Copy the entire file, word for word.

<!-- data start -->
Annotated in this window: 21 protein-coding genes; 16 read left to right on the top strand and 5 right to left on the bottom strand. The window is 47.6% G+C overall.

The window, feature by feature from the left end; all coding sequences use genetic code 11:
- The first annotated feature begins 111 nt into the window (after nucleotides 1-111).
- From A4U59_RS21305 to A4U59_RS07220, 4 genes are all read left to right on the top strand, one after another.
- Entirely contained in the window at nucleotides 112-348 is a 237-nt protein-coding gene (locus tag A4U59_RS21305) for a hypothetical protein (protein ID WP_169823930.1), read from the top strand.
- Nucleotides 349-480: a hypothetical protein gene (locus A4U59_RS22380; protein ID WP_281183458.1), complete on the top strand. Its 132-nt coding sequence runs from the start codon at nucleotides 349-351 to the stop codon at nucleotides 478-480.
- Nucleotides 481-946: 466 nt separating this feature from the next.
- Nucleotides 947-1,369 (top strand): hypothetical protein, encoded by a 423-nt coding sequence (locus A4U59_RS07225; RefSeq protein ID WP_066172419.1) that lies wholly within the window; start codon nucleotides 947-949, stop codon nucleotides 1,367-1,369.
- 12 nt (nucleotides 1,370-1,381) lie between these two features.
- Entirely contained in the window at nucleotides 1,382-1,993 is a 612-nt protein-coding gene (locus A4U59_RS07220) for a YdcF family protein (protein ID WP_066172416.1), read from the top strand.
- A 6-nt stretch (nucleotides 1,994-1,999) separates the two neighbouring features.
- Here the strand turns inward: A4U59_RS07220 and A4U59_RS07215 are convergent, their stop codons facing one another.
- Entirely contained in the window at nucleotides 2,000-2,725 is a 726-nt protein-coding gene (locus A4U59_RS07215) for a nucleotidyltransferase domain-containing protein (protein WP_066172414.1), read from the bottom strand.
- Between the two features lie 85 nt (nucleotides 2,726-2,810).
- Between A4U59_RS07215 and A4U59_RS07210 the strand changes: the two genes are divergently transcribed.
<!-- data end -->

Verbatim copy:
Annotated in this window: 21 protein-coding genes; 16 read left to right on the top strand and 5 right to left on the bottom strand. The window is 47.6% G+C overall.

The window, feature by feature from the left end; all coding sequences use genetic code 11:
- The first annotated feature begins 111 nt into the window (after nucleotides 1-111).
- From A4U59_RS21305 to A4U59_RS07220, 4 genes are all read left to right on the top strand, one after another.
- Entirely contained in the window at nucleotides 112-348 is a 237-nt protein-coding gene (locus tag A4U59_RS21305) for a hypothetical protein (protein ID WP_169823930.1), read from the top strand.
- Nucleotides 349-480: a hypothetical protein gene (locus A4U59_RS22380; protein ID WP_281183458.1), complete on the top strand. Its 132-nt coding sequence runs from the start codon at nucleotides 349-351 to the stop codon at nucleotides 478-480.
- Nucleotides 481-946: 466 nt separating this feature from the next.
- Nucleotides 947-1,369 (top strand): hypothetical protein, encoded by a 423-nt coding sequence (locus A4U59_RS07225; RefSeq protein ID WP_066172419.1) that lies wholly within the window; start codon nucleotides 947-949, stop codon nucleotides 1,367-1,369.
- 12 nt (nucleotides 1,370-1,381) lie between these two features.
- Entirely contained in the window at nucleotides 1,382-1,993 is a 612-nt protein-coding gene (locus A4U59_RS07220) for a YdcF family protein (protein ID WP_066172416.1), read from the top strand.
- A 6-nt stretch (nucleotides 1,994-1,999) separates the two neighbouring features.
- Here the strand turns inward: A4U59_RS07220 and A4U59_RS07215 are convergent, their stop codons facing one another.
- Entirely contained in the window at nucleotides 2,000-2,725 is a 726-nt protein-coding gene (locus A4U59_RS07215) for a nucleotidyltransferase domain-containing protein (protein WP_066172414.1), read from the bottom strand.
- Between the two features lie 85 nt (nucleotides 2,726-2,810).
- Between A4U59_RS07215 and A4U59_RS07210 the strand changes: the two genes are divergently transcribed.